First published in 1999 by Viking, in hardback, then as a Penguin paperback, the rights to reissue the novel were recently acquired by Constable & Robinson, named as Independent Publisher of the Year in 2012. It comes out on October 25th as part of the Modern Erotic Classics series, edited by the writer and critic Maxim Jakubowski, who wrote a very complimentary review of The Houdini Girl when it first came out and was keen to include it in his list.
The book tells the story of Fletcher Brandon, aka Red, a professional magician, and his relationship with the wild, impulsive Rosa. When Rosa dies in mysterious circumstances, Red uncovers a web of deception and illusion far greater than anything he has conjured up on stage and is drawn into the dangerous Amsterdam underworld.
Here are some review quotes:
“Martyn Bedford is the genuine article, a writer of unmistakable flair and accomplishment . . . The Houdini Girl is masterfully choreographed.” Carey Harrison, The New York Times.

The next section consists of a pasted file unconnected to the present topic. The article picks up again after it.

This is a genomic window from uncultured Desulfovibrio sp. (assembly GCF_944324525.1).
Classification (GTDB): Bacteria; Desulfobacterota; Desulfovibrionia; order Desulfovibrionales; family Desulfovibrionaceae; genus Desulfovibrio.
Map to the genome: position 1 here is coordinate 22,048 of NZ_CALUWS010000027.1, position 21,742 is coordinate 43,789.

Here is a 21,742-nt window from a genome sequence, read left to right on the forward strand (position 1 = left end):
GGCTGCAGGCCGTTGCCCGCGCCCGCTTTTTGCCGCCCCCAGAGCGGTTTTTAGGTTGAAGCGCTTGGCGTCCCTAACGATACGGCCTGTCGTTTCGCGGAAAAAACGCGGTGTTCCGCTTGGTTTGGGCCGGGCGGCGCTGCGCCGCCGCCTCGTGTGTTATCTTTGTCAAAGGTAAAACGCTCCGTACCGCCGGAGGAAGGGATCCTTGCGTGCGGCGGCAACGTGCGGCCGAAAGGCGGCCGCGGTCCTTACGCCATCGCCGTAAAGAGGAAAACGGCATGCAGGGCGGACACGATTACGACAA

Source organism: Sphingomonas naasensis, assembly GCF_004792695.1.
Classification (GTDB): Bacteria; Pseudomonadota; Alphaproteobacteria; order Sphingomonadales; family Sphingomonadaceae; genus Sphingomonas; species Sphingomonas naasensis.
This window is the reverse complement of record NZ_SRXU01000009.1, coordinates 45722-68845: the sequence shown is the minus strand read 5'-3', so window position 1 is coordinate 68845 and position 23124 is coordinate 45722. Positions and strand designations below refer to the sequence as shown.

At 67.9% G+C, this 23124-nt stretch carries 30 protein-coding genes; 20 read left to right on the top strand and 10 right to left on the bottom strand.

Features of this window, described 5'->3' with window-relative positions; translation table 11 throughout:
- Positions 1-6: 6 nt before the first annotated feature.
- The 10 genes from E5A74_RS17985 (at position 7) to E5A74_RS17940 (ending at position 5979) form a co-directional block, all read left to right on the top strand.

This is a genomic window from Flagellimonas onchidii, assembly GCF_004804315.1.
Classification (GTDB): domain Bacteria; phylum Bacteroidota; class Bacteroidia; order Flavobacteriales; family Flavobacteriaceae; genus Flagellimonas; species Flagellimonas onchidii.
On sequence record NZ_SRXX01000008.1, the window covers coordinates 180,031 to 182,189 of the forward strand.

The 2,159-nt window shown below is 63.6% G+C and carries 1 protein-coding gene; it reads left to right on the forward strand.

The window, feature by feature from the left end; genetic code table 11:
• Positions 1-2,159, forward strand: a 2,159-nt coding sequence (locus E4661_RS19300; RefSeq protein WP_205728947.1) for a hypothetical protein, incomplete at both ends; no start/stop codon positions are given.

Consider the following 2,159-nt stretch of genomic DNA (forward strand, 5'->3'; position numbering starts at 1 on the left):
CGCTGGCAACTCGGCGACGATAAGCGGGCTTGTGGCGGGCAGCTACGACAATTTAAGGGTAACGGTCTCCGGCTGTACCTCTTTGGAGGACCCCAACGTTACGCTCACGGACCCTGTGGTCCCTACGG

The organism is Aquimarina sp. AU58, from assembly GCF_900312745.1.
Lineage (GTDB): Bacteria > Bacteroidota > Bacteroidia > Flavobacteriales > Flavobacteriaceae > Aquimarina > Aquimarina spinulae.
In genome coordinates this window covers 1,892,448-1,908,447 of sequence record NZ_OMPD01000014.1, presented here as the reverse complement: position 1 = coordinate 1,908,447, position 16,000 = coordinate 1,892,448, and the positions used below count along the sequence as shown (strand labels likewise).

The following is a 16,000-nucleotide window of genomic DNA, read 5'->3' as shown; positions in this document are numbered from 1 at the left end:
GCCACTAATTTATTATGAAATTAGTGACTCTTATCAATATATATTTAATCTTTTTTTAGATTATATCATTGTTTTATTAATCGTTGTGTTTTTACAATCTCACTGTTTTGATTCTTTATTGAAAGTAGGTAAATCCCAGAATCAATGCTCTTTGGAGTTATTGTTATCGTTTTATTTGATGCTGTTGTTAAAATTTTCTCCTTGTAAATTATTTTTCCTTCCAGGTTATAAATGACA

“The characters in Martyn Bedford’s persuasive novel will remain vividly in your mind . . . The Houdini Girl is an impressive achievement – elegantly crafted, utterly convincing and deeply felt.”
Arthur Golden, author of Memoirs of a Geisha.
“Gripping . . . a terrific achievement . . . spiced with plenty of smoking and boozing and sex [this novel] offers a sharp rebuke to the macho culture of the new lad. The Houdini Girl powerfully lays bare the exploitation and degradation of women in pornography.”
Toby Mundy, New Statesman.
The original publishers marketed it as a literary psychological thriller, which is pretty much how I regard it, so I was surprised when I heard of plans to reissue it as an erotic novel. It does contain explicitly erotic scenes and sex (or, at least, sexual exploitation) is a key element of the plot but readers hoping for something like Fifty Shades of Grey will be disappointed, I feel.
Nevertheless, I am flattered and delighted that a bold, cutting-edge publisher regards The Houdini Girl as a modern classic and that a novel I wrote fourteen years ago has been given a new lease of life.
If you wish to buy the ebook version, please click here to link to the novel’s page on the Constable & Robinson website.